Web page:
I hated just getting by. I didn’t want to make tons of money or anything. I just wanted to do something that made a difference for people. I don’t know if everyone feels like they have some grand purpose and it’s just human nature, but I really believed I could be a part of something that would be important and have real stakes.

Even the charters were usually special days for the groups who came aboard, and I got to be a part of their memories forever. But now, all I had was a forklift license and an empty house, especially after Chloe left with the few things she had brought with her during the short time we lived together (probably should have been a sign).

So this morning, I could only assume that my body had woken up believing I was late for a charter or the warehouse. I was still unsettled throughout the morning. A cup of coffee didn’t stabilize me as it usually did.

With nothing on the agenda for the day, I felt better driving to the dock where the boat was housed. The sun barely peeked over the horizon as I filled the cooler with ice, drinks, and more than a few snacks and sandwiches. I wasn’t even sure how long I would be out, but it never hurt to be prepared for anything.

“Tuna, what do you think we’re doing out here?”

Neptune’s eyes grew big as he heard the sound of his name. He took the opportunity to nuzzle his broad head rather forcefully into the crook of my elbow so that he was even better positioned for head scratches.

“I just had to get outta that house this morning, you know? I feel better out here. Hell,” I looked around and stood up, Neptune alert to my next move, “maybe I will do some fishing.”


I opened the tackle box, surveying the options before I was distracted by Neptune’s barking. He didn’t usually speak unless there was a fish or a treat offered. He was standing at the bow, his front paws on the edge of the boat, looking out towards the gulf. I approached him, his tail wagging as he heard my steps grow closer but his eyes were locked off the starboard side, his ears alert to whatever he could hear in the distance.

I followed his line of sight and didn’t see anything except the open gulf and the jetty that protected the ship channel from its harsher waters.

“What are you looking at, Tuna?”

Neptune barked again, trying desperately to tell me what it was. I reined my vision in and looked at the jetty itself. I didn’t see anything at first except the crashing wake over the rocks covered in deceptively soft algae that made them look like a green, pillowy wall. But as I scanned down the long jetty, I locked eyes with someone. I didn’t even notice them at first, frankly because I never expected to see a person just sitting on the rocks this far from shore, especially without another boat nearby.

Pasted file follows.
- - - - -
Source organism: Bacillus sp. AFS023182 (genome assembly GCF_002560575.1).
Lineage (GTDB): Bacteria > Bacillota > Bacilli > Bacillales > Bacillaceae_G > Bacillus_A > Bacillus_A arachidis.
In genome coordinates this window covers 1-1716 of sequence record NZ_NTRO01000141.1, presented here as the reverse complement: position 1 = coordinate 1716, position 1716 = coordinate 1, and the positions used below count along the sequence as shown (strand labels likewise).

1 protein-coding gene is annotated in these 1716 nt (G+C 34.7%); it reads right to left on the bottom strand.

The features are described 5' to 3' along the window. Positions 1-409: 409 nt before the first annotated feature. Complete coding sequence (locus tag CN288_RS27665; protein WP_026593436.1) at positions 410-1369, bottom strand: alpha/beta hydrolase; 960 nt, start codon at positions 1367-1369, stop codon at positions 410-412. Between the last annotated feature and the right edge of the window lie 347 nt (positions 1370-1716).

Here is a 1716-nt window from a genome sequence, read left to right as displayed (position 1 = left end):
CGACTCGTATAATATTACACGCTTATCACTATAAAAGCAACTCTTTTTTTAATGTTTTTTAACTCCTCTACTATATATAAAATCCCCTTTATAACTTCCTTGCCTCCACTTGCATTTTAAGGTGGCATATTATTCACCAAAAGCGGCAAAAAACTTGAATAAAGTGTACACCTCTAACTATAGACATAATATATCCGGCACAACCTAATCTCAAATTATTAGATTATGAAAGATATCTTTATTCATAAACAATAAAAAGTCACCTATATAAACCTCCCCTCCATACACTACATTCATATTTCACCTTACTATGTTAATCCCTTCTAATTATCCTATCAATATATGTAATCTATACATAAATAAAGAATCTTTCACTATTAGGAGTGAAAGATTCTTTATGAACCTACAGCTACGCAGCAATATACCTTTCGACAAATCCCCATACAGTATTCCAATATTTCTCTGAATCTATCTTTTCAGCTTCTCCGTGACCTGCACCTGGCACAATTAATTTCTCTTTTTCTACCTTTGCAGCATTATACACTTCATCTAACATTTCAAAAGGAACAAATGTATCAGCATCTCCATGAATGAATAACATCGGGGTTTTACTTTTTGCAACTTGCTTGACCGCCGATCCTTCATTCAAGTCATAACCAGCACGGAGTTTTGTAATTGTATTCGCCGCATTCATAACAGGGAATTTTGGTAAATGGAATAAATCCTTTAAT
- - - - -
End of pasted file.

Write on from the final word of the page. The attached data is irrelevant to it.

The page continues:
I rushed back to my console and found the binoculars I kept for the rare occasions they were necessary. With them, I saw that no one was sitting on the rocks. The person was near the jetty but she was half-submerged, her torso and arms above the water, and her wet, black hair partially covered the light green shirt she wore. I prepared to pull up the anchor and moved the boat closer to it, giving the line slack. But when I checked again to see how the woman was faring, I couldn’t find her. I inspected each section of the jetty and didn’t see her at all. I went back to the console, grabbing the radio to see if anyone else had seen something that morning, but before I could say a word, Neptune alerted me again. I rushed back to the front of the boat. This time Neptune’s ears were relaxed and his tail wagged enthusiastically.

She was there, just a few feet away from my boat. Her long, dark hair webbed across the top of the water. Her face was sharp with high cheekbones and a graceful jawline that looked angular but soft, as drops of water rolled off it. Her eyes were lit a bright green and her smile broke as she said, “Hi Sam. I am so glad I found you.”

Her voice disoriented me because just the sound of it tingled my skin. I barely croaked out, “Wh-What?”

“I have been searching for you.” Her eyes flickered again.


“Certainly not your handsome yet uncommunicative partner there,” she said, gesturing to Neptune who gave a happy bark in reply. Her arms were barely treading water as if she didn’t really need them to stay above it or she wasn’t too concerned with sinking. The water made her light green shirt cling to her body at every curve.